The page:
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Cardinal Mahony defends handling of pedophile priests; Former Pope Benedict's legal immunity examined

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Cardinal Roger Mahony defended his handling of pedophile priests in an interview with Italian newspaper Corriere della Sera Mahony was relieved of public and administrative duties just weeks ago in Los Angeles following the release of  12,000 pages of  personnel files that suggest he protected accused priests from criminal investigation.

Catholic News Service reports Tuesday that in the new interview, which was published in Italian, Mahony said he hoped to offer lessons learned in the abuse crisis to other cardinals, and that  the church confused its moral view "with what was necessary to solve the problem."

Despite the unprecedented demotion last month in L.A., little has changed for Mahony in his larger church role. He can still act as a priest, keep his rank as cardinal and remains on a key Vatican panel to elect the next pope. He is currently in Rome to attend the conclave to elect a successor to Pope Benedict XVI.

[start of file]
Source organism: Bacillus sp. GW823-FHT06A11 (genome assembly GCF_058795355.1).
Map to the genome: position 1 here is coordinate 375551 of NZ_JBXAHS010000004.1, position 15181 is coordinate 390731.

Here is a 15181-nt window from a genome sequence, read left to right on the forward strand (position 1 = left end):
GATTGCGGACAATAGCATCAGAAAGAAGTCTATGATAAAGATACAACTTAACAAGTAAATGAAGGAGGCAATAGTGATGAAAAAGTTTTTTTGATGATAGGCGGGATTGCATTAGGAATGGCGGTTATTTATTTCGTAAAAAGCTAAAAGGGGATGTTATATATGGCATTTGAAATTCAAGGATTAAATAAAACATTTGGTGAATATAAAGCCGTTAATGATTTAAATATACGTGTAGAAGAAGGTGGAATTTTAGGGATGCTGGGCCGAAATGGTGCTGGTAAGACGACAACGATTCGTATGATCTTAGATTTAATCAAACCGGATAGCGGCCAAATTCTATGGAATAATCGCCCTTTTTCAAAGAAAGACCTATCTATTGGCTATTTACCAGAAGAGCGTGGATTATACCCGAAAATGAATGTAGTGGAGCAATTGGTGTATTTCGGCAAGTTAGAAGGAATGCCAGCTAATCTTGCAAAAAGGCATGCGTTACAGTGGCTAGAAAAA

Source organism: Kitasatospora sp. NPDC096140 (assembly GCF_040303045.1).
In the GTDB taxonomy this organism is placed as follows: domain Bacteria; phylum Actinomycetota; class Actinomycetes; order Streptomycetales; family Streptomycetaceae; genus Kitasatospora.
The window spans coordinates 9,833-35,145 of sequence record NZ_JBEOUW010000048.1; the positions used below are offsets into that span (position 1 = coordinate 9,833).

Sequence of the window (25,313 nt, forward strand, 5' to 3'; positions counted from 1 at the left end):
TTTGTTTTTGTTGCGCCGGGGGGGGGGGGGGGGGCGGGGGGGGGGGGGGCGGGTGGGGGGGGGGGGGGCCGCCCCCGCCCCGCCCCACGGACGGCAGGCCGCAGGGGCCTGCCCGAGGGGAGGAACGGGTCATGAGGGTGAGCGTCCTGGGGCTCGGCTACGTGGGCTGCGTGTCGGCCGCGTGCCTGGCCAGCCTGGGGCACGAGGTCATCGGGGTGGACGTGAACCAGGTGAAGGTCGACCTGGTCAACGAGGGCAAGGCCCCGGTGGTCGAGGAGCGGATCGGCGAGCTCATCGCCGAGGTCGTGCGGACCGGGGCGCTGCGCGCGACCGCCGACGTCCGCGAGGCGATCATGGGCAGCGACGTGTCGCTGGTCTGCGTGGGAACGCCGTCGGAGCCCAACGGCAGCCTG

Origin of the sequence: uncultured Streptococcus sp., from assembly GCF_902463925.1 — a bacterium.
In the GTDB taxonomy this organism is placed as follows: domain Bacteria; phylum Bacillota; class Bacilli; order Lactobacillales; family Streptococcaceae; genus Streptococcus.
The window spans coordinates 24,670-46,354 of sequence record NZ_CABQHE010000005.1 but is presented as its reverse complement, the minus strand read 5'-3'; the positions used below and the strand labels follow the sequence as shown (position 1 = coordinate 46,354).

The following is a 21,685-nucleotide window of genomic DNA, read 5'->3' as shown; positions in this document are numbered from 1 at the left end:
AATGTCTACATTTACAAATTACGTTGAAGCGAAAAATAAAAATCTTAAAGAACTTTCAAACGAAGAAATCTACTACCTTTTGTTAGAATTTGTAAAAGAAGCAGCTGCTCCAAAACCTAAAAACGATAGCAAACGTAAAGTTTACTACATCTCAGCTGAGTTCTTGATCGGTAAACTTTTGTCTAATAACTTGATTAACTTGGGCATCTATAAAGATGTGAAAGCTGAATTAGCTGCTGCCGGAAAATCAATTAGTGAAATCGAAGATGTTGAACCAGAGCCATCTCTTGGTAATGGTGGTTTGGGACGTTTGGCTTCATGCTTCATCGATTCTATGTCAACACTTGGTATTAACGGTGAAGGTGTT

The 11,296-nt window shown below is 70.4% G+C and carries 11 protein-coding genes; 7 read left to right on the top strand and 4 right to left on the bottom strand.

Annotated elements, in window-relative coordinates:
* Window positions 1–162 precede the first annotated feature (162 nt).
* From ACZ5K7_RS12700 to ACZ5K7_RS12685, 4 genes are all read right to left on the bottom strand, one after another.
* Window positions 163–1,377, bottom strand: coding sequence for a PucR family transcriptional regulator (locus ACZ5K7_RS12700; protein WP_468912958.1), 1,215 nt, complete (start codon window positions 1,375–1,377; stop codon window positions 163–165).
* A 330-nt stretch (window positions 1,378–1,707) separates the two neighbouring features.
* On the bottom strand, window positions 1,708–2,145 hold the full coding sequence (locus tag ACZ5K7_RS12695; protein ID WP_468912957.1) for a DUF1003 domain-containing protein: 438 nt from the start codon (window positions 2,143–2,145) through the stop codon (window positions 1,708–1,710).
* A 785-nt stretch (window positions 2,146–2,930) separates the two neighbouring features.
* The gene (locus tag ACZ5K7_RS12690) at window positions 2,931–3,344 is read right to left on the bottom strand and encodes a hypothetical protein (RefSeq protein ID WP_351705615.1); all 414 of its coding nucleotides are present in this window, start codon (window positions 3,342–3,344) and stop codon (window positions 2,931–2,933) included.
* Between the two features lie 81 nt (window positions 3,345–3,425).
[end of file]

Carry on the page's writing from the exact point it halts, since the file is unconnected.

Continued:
Mahony has also been actively communicating with his 2,400 Twitter followers  about the upcoming election and his time in Italy. Mahony follows only six Twitter accounts; five are news organizations and one is the private account of San Pedro priest Brian Nunes.

Meanwhile, an Italian group is urging prosecutors in Rome to question Mahony about  sexual abuse coverups and to "try to establish whether minors or Italian citizens were among the victims,"  Reuters reported Monday. 

Can retired pope be sued?

The Associated Press also announced Tuesday that attorneys who have tried unsuccessfully for years to sue the Vatican over failures to stop clergy sex abuse are looking into whether former Pope Benedict XVI is more legally vulnerable in retirement, especially if he travels outside the Vatican.

Vatican lawyers say that Benedict will retain legal immunity regardless of whether he is in or out of office. Victim advocates say modern-day courts have never dealt with an emeritus pope and that immunity should be tested.

Additionally, reports AP, an  attorney with the Center for Constitutional Rights is pressing the International Criminal Court to investigate the Vatican's response to abusive priests as a crime against humanity. 

Locally, a woman who claims she was sexually abused by a priest as a child has traveled to Rome to protest Mahony’s participation in the papal conclave, calling the cardinal "complicit" and his choices "very bad… if not criminal," CBS LA reports.

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